Mars turned blue overnight as it goes retrograde and converges towards Earth


Mars is looking and behaving weird right now! It tunred blue overnight and is now converging towards Earth in a retrograde move…

Mars is supposed to be red. But when amateur astronomer Thomas Williamson looked on Oct. 26th, he saw a different color. The north pole was electric blue.

Mars turns BLUE
Mars turned BLUE. Space Weather Gallery

Williamson photographed the North Polar Hood, a giant cloud of water ice that forms over the Martian north pole during winter.

Why blue?

That’s the color of sunlight scattered from very tiny crystals of ice (smaller than the wavelength of light itself) floating in the cloud.

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Well, I’m looking forward to the next few weeks as Mars increases in apparent size.

Indeed the view is about to improve as Earth and Mars converge for a close encounter on Dec. 1st. Between now and then, Mars will double in brightness to magnitude -1.9 (brighter than Sirius) and increase in size to 17.2 arcseconds. Look for the Red Planet and its blue hood rising in the east after sunset in the constellation Taurus as indicated in the map below.

How to observe Mars during its retrograde
How to observe Mars during its retrograde.

Mars goes retrograde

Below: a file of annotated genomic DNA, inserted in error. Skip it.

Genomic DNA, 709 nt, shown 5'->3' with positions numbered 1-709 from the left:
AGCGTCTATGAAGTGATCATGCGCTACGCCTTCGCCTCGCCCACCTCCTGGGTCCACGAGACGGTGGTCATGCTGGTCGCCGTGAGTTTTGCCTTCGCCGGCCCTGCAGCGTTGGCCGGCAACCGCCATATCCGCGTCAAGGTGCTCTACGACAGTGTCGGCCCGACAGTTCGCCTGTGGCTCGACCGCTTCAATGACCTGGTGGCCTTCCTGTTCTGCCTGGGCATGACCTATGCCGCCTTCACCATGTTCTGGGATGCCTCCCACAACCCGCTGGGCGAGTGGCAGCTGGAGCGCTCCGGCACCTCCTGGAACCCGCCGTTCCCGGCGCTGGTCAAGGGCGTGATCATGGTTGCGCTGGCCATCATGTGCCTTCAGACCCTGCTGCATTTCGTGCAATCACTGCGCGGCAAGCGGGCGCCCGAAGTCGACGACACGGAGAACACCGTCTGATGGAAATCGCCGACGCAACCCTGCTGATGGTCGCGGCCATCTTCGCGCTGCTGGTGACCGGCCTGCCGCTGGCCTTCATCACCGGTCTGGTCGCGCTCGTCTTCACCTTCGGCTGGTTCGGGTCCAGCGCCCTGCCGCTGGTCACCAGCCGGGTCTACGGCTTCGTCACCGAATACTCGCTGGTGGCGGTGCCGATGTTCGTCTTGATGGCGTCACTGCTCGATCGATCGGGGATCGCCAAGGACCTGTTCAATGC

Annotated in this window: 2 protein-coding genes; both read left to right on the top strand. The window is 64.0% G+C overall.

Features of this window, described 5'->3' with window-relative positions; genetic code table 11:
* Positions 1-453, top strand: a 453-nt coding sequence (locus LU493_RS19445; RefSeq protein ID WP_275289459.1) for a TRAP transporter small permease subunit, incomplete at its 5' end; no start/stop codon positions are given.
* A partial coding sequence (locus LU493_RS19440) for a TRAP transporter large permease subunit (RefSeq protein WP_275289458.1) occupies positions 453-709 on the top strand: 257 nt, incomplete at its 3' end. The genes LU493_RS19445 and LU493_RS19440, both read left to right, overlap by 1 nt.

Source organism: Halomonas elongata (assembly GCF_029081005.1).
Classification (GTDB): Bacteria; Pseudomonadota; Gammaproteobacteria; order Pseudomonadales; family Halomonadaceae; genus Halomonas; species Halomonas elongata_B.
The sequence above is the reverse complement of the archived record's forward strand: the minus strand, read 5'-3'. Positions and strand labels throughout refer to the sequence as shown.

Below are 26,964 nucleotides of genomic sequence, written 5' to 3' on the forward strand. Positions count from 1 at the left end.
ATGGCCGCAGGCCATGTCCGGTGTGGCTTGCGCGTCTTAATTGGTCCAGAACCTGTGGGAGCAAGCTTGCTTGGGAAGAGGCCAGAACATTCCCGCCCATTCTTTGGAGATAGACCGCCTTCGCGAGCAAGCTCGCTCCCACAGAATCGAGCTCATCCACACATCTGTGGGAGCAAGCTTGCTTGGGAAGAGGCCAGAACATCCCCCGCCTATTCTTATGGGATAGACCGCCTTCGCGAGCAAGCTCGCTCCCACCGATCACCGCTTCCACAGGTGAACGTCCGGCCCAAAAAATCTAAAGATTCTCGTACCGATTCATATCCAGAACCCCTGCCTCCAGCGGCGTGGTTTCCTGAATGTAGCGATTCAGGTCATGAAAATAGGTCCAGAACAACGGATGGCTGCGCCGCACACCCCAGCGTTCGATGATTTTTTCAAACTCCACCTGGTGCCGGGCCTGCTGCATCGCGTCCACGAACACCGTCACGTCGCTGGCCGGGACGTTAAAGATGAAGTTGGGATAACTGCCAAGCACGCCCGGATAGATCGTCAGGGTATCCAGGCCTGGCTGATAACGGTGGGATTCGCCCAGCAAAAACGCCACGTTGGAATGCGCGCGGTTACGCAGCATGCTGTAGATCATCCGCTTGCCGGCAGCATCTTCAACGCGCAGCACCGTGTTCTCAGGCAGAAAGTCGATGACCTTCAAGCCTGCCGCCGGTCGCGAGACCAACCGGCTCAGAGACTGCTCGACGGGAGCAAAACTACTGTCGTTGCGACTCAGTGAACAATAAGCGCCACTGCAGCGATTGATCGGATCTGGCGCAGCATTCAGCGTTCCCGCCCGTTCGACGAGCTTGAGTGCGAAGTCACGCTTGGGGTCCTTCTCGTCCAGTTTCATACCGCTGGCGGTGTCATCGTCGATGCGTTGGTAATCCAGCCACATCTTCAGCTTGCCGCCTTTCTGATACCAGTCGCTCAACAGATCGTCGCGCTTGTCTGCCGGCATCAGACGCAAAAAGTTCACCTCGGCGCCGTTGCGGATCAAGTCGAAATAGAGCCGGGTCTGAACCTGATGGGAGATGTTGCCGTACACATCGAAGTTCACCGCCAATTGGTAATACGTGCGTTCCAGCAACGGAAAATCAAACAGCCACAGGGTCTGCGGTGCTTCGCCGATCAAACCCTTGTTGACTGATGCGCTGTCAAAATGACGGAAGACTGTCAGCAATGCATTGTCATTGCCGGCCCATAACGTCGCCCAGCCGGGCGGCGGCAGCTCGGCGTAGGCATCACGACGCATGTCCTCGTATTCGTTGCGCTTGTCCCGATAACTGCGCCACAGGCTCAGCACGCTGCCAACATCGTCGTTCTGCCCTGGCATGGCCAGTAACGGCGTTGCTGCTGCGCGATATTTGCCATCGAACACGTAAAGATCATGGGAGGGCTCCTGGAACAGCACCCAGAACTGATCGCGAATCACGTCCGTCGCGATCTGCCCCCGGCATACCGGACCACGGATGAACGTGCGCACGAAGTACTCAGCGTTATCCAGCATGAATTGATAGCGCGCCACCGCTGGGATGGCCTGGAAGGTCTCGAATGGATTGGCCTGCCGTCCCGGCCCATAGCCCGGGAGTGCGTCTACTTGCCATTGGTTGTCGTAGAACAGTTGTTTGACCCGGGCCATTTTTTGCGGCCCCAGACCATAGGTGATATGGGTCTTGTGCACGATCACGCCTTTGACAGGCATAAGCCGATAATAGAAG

For months, Mars has been creeping eastward among the stars of the constellation Taurus. Yesterday, Oct. 30th, it reversed course. Now the planet is moving westward. Astronomers call this “retrograde motion.”

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It’s a sign that Earth and Mars are about to have a close encounter as shown in the movie below:

The onset of retrograde motion means that Earth and Mars are converging. At closest approach on Dec. 1st the two worlds will be just 0.545 AU apart, providing spectacular views through backyard telescopes.

Less than a week later on Dec. 7th the Moon will pass in front of Mars, creating a lunar occultation visible from parts of the Americas, Europe and Northern Africa.

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Retrograde motion will continue through Jan 12, 2023. Enjoy the show! [SpaceWeather] has been banned from ad networks and is now entirely reader-supported CLICK HERE TO SUPPORT MY WORK

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  1. I’ll be able to see things here in the mountains. Sometimes it’s so clear you can see the Milky Way and thousands of stars. Sometimes you get too many night clouds, like during Perseid and Leonid meteor showers. A couple years back, Venus was huge in the night sky. Very bright. It forced me to go look up the situation on astronomy websites.

      • Lights are what hoses up city skywatching. I have yard lights and they hurt my views, but I also have a spot where those yard lights don’t hurt my views. Bad timing of clouds is what ticks me off the most. That’s the mountains. When it’s clear, it is hard to beat though.

        I feel the best night skywatching was the High Sierras back in my youth and camping. You could see satellites and they crossed the same path of orbit every night. That’s where I saw an enormous fireball, and we were at high altitude. 1971 in Aug.

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